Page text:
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  1. #1

    Join Date
    Mar 2016
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    Default Footprint vs gallons for bigger fish


    0 Not allowed!
    Always wondered this and found no other threads. So they say the bigger tank the better. But they always seem to measure it in gallons. For example, a 125 gallon is usually 72 inches long but a 150 gallon might only be 45 inches long but much wider and taller. So in respect to triggerfish, how big of a tank length wise would i need?

  2. #2

    Join Date
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    0 Not allowed!
    It goes both ways. Bigger volume wise is always better to provide a better buffer to sudden changes in water chemistry, which in turn can effect fish and other living organisms in the tank. Bigger footprint wise is better for fish that like swimming, such as a triggerfish or tang. A 6 foot tank is typically considered the minimum length for most triggers and tangs, or other larger fish that like to swim, but longer is always better and with some species a keeper with the best intentions wouldn't put them in anything smaller than an 8 foot tank.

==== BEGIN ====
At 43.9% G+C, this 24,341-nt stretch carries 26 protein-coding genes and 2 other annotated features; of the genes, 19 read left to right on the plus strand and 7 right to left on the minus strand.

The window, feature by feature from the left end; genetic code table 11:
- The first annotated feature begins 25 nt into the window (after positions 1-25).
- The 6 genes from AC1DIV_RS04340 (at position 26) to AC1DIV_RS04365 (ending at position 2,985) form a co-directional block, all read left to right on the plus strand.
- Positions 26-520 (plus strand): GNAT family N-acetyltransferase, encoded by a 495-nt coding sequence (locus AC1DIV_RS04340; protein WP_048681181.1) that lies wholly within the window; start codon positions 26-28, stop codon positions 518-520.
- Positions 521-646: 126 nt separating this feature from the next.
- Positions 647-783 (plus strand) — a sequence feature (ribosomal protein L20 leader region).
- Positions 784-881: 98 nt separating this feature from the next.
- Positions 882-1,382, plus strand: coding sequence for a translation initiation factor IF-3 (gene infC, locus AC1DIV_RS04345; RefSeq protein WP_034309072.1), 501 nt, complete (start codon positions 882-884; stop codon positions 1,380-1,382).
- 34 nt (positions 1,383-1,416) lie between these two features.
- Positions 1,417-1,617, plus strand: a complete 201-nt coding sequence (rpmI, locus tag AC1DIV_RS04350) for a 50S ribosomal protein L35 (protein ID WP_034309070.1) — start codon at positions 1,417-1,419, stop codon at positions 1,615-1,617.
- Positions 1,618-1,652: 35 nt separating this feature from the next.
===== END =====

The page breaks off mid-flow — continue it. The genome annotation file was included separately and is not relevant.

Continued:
3. #3

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    2 Not allowed!
    Quote Originally Posted by AABatteries View Post
    but longer is always better
    Provided you met the minimum requirements needed for height and depth. Sorry to be pedantic AA but i want to try to avoid confusion. I have seen some really weird footprints in my day. Such as 1ft by 1ft by 20 ft. Very long and narrow. Really only suitable for small schooling fish
    Do as I say. Not as I do.

  4. #4

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    0 Not allowed!
    Valid point. My girl friend's brother has a tank that's something like 8in x 8in x 36in.

  5. #5

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    1 Not allowed!
    The "bigger the better" typically refers to water stability with higher volumes of saltwater. Your levels are not going to fluctuate as qucikly. With respect to sizing, your vertical height is where you are going to maximize the fish potential. I believe 30" is your max for glass tanks. 4" is going to be your standard 120 and higher, unless you go for the 5ft profile.

    Typically what you'll hear, per the budget, go as big as the wall you're placing it can handle both vertical and horizontal. Glass tanks do not scratch. If you go acrylic, you do not want to go further than you can reach into, imo.

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